An illustration in this morning’s newspaper shows a man who might have been the father of Conan the Barbarian if the father of Conan the Barbarian had been a meth head. His locks are wispy, his skin papery, his visage gaunt. One suspects his teeth wobble and would not be up to cracking walnuts. Below his picture is that of a woman, thirty years younger, who bears an uncanny resemblance to Bonnie Parker, although I do not believe that Bonnie Parker sported a neck tattoo.
The pair was arrested at a motel just down the road late last Friday night, on a charge of trafficking in methamphetamine. Just before midnight, we are told, local police “stopped by” the aforementioned motel (elsewhere advertised as “simple” and “low-key”) to “check for any criminal activity.” They soon found what they sought. Conan and his moll drove up in a pickup truck, darted into a room, and soon thereafter emerged with the shifty air of a couple that had not, say, come back to unplug the coffee maker.
“Officers suspected a drug transaction might have taken place.” Their suspicions deepened when they stopped the truck, searched the pair, and discovered “a digital scale and 7.3 grams of crystal meth.”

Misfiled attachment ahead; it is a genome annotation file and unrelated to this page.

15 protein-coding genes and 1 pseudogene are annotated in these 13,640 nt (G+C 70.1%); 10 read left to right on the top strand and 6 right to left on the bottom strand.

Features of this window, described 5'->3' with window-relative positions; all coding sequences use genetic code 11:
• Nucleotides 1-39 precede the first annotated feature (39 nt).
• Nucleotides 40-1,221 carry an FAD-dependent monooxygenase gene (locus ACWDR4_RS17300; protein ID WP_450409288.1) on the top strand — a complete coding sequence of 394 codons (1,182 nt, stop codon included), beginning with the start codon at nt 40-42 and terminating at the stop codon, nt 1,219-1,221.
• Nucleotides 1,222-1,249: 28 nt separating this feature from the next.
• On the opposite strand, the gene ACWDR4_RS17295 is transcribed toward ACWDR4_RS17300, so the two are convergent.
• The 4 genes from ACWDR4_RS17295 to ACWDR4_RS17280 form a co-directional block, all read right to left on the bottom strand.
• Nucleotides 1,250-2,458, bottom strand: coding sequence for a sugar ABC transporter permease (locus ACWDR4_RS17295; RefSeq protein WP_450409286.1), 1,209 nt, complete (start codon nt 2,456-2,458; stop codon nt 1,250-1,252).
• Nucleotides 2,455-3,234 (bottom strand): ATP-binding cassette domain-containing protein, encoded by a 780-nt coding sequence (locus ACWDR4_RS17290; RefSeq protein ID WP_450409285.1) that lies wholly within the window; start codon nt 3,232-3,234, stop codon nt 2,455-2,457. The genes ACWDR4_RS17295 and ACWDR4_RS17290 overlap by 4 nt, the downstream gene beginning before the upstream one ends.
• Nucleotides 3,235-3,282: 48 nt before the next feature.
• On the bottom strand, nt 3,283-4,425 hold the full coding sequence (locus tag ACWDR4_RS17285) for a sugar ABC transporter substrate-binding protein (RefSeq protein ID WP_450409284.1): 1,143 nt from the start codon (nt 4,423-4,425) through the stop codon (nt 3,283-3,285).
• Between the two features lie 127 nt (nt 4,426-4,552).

Had that been all they discovered, this would have been just another drug bust, no different than the thousands that hourly enliven the parking lots of our nation’s simple, low-key motels. But, adding interest to this story, police also discovered that “a large sword in a sheath was wedged between the truck’s front seats.” They do not say whether it bore traces of recent use. And, although Conan “appeared nervous,” he resisted the urge to seize the brand and set about on the boys in blue.
And if the presence of a genuine sword is not sufficient to raise this affair from yawn-inducing banality, when police officers entered the motel room they “found a man with a swollen head.” It seems that methamphetamine use degrades the immune system, and in the case of this poor wretch with the swollen head, permitted the staphylococcus virus to take every room in the simple, low-key motel of his brain.
What we have here is a case of life—or rather low life—imitating art. The art imitated is comic book art, or perhaps the art of the movies that nowadays imitate comic books for the benefit of those who cannot read. And low life imitating comic books is why, sooner or later, you and I and everyone else will take a room at the Road Warrior Motel.